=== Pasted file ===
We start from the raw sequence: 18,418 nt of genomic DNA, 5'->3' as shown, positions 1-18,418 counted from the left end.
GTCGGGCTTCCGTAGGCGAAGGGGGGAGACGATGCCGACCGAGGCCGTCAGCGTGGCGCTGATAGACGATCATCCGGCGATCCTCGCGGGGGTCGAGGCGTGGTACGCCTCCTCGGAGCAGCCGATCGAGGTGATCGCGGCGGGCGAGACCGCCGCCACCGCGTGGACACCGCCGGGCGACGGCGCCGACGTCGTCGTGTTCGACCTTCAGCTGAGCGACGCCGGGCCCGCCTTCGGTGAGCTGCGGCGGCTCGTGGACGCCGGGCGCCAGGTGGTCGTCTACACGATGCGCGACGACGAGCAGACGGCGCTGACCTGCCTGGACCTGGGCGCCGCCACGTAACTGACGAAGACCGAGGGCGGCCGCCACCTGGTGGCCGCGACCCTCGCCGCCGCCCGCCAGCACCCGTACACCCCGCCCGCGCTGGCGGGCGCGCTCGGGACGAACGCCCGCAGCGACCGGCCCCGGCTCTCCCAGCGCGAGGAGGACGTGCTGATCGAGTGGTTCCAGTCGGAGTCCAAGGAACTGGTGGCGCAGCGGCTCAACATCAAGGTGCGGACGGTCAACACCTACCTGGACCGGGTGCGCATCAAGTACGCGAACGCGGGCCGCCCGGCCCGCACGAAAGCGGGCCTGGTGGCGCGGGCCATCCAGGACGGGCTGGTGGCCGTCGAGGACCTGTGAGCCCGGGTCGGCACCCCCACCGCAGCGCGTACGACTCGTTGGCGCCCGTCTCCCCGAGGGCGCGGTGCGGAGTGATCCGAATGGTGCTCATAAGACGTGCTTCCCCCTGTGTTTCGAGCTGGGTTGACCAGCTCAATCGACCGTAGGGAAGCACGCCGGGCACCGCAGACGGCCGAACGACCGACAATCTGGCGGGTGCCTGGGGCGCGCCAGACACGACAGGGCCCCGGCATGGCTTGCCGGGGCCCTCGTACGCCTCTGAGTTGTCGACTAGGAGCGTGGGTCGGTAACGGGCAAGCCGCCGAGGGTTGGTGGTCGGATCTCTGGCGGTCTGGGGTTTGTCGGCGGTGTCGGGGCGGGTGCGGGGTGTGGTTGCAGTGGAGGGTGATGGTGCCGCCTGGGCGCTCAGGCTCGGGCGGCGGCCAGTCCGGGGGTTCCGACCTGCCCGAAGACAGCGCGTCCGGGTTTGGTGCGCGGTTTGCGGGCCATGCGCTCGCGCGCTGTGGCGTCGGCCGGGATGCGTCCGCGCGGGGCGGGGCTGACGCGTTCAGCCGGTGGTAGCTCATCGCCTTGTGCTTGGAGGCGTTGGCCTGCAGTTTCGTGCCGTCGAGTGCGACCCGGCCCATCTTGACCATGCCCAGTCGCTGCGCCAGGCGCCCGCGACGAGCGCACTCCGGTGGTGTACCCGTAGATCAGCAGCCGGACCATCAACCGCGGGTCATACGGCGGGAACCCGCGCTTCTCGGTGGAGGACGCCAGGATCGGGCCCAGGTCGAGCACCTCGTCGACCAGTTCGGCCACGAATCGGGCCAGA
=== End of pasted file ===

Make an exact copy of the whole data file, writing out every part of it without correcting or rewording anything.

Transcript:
We start from the raw sequence: 18,418 nt of genomic DNA, 5'->3' as shown, positions 1-18,418 counted from the left end.
GTCGGGCTTCCGTAGGCGAAGGGGGGAGACGATGCCGACCGAGGCCGTCAGCGTGGCGCTGATAGACGATCATCCGGCGATCCTCGCGGGGGTCGAGGCGTGGTACGCCTCCTCGGAGCAGCCGATCGAGGTGATCGCGGCGGGCGAGACCGCCGCCACCGCGTGGACACCGCCGGGCGACGGCGCCGACGTCGTCGTGTTCGACCTTCAGCTGAGCGACGCCGGGCCCGCCTTCGGTGAGCTGCGGCGGCTCGTGGACGCCGGGCGCCAGGTGGTCGTCTACACGATGCGCGACGACGAGCAGACGGCGCTGACCTGCCTGGACCTGGGCGCCGCCACGTAACTGACGAAGACCGAGGGCGGCCGCCACCTGGTGGCCGCGACCCTCGCCGCCGCCCGCCAGCACCCGTACACCCCGCCCGCGCTGGCGGGCGCGCTCGGGACGAACGCCCGCAGCGACCGGCCCCGGCTCTCCCAGCGCGAGGAGGACGTGCTGATCGAGTGGTTCCAGTCGGAGTCCAAGGAACTGGTGGCGCAGCGGCTCAACATCAAGGTGCGGACGGTCAACACCTACCTGGACCGGGTGCGCATCAAGTACGCGAACGCGGGCCGCCCGGCCCGCACGAAAGCGGGCCTGGTGGCGCGGGCCATCCAGGACGGGCTGGTGGCCGTCGAGGACCTGTGAGCCCGGGTCGGCACCCCCACCGCAGCGCGTACGACTCGTTGGCGCCCGTCTCCCCGAGGGCGCGGTGCGGAGTGATCCGAATGGTGCTCATAAGACGTGCTTCCCCCTGTGTTTCGAGCTGGGTTGACCAGCTCAATCGACCGTAGGGAAGCACGCCGGGCACCGCAGACGGCCGAACGACCGACAATCTGGCGGGTGCCTGGGGCGCGCCAGACACGACAGGGCCCCGGCATGGCTTGCCGGGGCCCTCGTACGCCTCTGAGTTGTCGACTAGGAGCGTGGGTCGGTAACGGGCAAGCCGCCGAGGGTTGGTGGTCGGATCTCTGGCGGTCTGGGGTTTGTCGGCGGTGTCGGGGCGGGTGCGGGGTGTGGTTGCAGTGGAGGGTGATGGTGCCGCCTGGGCGCTCAGGCTCGGGCGGCGGCCAGTCCGGGGGTTCCGACCTGCCCGAAGACAGCGCGTCCGGGTTTGGTGCGCGGTTTGCGGGCCATGCGCTCGCGCGCTGTGGCGTCGGCCGGGATGCGTCCGCGCGGGGCGGGGCTGACGCGTTCAGCCGGTGGTAGCTCATCGCCTTGTGCTTGGAGGCGTTGGCCTGCAGTTTCGTGCCGTCGAGTGCGACCCGGCCCATCTTGACCATGCCCAGTCGCTGCGCCAGGCGCCCGCGACGAGCGCACTCCGGTGGTGTACCCGTAGATCAGCAGCCGGACCATCAACCGCGGGTCATACGGCGGGAACCCGCGCTTCTCGGTGGAGGACGCCAGGATCGGGCCCAGGTCGAGCACCTCGTCGACCAGTTCGGCCACGAATCGGGCCAGA